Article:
Nicaragua is a constitutional democracy. After winning the 2006 national election with 38 percent of the vote, Daniel Ortega of the Sandinista National Liberation Front was sworn in as president in January 2007. Although international observers judged the election to be generally free and fair, 8 percent of the final results were not made public. Ongoing human rights problems included: arbitrary application of justice and lack of respect for the rule of law; corruption and politicization of the judiciary, the Supreme Electoral Council, and other government institutions; intimidation of NGOs and journalists; violence against women; trafficking in persons; discrimination against indigenous communities; and violations of trade union rights.
The U.S. strategy for advancing freedom and democracy is directed at strengthening the country's democratic institutions through: promoting democratic principles and human rights; supporting good governance, transparency, and respect for the rule of law; defending an independent media; and strengthening civil society. These priorities reflect the needs of NGOs and indigenous communities who share with U.S. officials their growing concerns about restrictions on democratic freedoms and civil rights. In developing these priorities, U.S. officials regularly consult with indigenous leaders, private sector representatives, women's rights activists, and other members of civil society. Based on these groups' inputs, a key strategy priority for the United States is supporting free, fair, transparent, and inclusive municipal elections in November 2008. The United States uses diplomatic engagement, public outreach, foreign assistance programs, and related initiatives to advance strategy objectives.
To promote free elections and citizen participation in the 2008 elections, the U.S. government is providing political party technical support and civil society voter registration training. The United States is also funding a dynamic program to assist persons with disabilities to engage more effectively in civic participation and exercise their voting rights. To support the promotion of good governance, U.S. programs are working to help fight corruption, improve the country's legal and regulatory framework, and support a fair and effective judiciary. The U.S. government is providing financial and technical capacity-building assistance to civil society organizations that have formed a coalition to advocate for respect for the rule of law and government accountability. The coalition has reached an agreement with the National Assembly to include civil society's inputs in the selection of judges for the supreme court. U.S. support for judicial reform also involves training judges to improve oral skills and the drafting of decisions. The United States has also funded 22 conflict resolution centers that employ 500 U.S.-trained facilitators.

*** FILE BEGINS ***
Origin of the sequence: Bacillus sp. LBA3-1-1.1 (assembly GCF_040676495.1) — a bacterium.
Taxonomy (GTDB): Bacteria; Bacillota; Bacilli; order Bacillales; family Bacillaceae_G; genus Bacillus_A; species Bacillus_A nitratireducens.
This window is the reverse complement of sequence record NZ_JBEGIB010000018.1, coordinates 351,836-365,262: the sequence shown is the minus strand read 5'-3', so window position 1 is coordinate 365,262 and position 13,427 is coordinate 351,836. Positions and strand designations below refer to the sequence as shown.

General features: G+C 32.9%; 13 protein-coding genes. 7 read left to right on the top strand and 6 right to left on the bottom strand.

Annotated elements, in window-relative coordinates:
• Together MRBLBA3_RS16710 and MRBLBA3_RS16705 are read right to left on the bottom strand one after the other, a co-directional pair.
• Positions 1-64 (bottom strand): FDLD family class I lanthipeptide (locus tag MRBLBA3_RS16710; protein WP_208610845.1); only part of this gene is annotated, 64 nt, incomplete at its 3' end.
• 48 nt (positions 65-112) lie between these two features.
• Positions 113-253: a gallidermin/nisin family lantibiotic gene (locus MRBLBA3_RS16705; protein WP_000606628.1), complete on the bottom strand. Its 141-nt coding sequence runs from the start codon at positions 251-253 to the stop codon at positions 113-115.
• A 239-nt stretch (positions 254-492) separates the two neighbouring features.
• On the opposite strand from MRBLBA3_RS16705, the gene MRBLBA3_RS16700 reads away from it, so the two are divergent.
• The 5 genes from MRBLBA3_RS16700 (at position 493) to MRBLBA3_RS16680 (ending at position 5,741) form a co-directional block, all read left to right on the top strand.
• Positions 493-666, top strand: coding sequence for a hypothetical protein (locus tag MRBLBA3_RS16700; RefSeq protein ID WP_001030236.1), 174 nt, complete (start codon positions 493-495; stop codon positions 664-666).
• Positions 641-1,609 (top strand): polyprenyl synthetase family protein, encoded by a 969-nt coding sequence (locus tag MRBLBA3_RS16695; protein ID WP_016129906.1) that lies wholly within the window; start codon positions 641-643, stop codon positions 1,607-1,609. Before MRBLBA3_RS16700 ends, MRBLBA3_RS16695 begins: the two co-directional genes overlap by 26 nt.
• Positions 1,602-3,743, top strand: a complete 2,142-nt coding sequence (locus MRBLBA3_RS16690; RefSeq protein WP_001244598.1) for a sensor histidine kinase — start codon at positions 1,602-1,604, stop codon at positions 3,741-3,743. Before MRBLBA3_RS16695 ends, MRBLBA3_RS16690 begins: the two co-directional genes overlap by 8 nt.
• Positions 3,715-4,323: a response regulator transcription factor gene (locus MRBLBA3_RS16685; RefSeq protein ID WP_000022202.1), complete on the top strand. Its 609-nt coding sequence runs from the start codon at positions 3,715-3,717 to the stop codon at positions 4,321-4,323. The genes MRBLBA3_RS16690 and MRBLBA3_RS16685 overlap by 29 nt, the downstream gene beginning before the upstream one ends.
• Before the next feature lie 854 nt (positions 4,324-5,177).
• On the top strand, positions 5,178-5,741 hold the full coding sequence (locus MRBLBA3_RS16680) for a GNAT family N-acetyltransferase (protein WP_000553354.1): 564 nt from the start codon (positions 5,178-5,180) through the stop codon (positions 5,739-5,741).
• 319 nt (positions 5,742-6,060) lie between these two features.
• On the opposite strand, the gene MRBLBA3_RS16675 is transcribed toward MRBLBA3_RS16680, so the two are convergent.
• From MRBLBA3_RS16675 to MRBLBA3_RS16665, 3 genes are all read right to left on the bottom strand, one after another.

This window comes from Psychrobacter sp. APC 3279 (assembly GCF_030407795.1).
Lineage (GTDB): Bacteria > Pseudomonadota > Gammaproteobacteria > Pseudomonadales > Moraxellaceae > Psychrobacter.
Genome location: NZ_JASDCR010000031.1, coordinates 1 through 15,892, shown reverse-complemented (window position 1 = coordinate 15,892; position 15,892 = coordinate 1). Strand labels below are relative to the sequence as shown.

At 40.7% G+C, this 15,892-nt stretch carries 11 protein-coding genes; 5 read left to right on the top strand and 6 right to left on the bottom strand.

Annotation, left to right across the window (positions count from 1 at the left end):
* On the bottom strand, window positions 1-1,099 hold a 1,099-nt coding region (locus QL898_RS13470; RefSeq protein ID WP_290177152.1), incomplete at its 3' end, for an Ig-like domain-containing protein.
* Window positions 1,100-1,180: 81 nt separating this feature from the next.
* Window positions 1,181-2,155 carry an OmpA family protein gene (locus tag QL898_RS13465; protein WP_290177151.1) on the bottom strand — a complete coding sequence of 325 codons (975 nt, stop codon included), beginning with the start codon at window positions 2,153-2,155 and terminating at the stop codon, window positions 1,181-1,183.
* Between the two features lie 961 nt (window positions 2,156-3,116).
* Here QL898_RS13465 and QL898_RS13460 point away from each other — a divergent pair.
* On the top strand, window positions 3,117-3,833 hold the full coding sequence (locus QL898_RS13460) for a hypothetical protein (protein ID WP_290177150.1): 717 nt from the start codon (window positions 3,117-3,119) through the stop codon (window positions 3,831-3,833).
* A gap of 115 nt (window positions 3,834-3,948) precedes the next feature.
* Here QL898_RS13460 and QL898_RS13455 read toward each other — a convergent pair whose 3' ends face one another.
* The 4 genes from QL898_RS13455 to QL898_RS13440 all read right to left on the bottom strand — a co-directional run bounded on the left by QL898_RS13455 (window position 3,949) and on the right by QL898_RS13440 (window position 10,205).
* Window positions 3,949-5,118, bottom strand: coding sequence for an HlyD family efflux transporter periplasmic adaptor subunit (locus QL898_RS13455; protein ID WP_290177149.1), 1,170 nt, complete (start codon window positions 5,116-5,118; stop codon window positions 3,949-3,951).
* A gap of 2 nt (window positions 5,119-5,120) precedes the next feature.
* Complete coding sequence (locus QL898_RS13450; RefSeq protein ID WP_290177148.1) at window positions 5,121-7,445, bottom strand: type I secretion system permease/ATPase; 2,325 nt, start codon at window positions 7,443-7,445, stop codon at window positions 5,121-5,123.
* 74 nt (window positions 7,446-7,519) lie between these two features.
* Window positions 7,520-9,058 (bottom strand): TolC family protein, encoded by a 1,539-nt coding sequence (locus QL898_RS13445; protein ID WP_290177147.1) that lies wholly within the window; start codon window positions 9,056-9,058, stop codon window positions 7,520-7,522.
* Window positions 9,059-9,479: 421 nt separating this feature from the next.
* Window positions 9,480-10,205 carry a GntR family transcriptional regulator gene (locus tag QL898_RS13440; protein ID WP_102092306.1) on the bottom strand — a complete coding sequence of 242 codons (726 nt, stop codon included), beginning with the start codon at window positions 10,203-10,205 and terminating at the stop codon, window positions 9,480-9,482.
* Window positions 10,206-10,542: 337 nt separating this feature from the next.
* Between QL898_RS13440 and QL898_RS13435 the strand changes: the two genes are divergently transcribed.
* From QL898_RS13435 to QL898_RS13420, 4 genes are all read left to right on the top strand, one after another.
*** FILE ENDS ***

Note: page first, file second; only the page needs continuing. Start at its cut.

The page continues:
The U.S. government uses targeted foreign assistance to provide small grants to community-based projects to promote democratic development. These grants are making substantial advances in supporting civil society democracy objectives, including training 90 Miskito and other indigenous community leaders on public policy and freedom of expression; giving leadership, democratic values, and human rights courses to 150 National Engineering University students; and providing courses on participation, negotiation, political parties, and human rights to 120 women from six rural municipalities.
To support transparency and media freedom, U.S. programs include an ongoing U.S.-funded "Trust for the Americas" journalism capacity-building project and related efforts to assist NGOs that were key players in the development and implementation of the country's first freedom of access to information law, which was passed in 2007. To promote greater awareness and demonstrate the U.S. commitment to a free media, U.S. officials sponsored a six-day Speaker Program in the indigenous-Afro community municipality of Bluefields and five other cities, where a prominent U.S. expert held a dialogue with approximately 100 journalists, media leaders, and academics on the importance of access to information in a free society.
Through public diplomacy, the United States engages with a spectrum of prodemocracy civil society actors and government officials. The ambassador regularly delivers speeches, gives media interviews, authors newspaper editorial and opinion articles, and participates in public events to highlight the U.S. commitment to democracy and human rights, and to underscore civil society's indispensable role in a democracy. Using public diplomacy to support indigenous rights, the ambassador has made six visits to the northern and southern Atlantic indigenous autonomous regions to consult with local leaders regarding human rights and democratic participation needs in light of the devastation wrought by the September 2007 Hurricane Felix. The United States is also using public diplomacy to build capacity for raising awareness and respect for women's rights. U.S. officials have enabled several women's rights advocates, including an attorney from the Criminal Division of the Public Ministry and the director of an NGO that protects child victims of trafficking, to participate in International Visitor Leadership Programs.
U.S. assistance programs to combat trafficking in persons include funding an NGO project to train police officers and other government officials on identifying and protecting trafficking victims and an international organization's campaign to raise awareness about trafficking in remote parts of the country. To promote respect for labor rights, the U.S. government is funding programs to improve the quality of Ministry of Labor inspections, train labor judges and attorneys in labor law jurisprudence and international standards, and establish the first workers' rights information and assistance centers in Central America.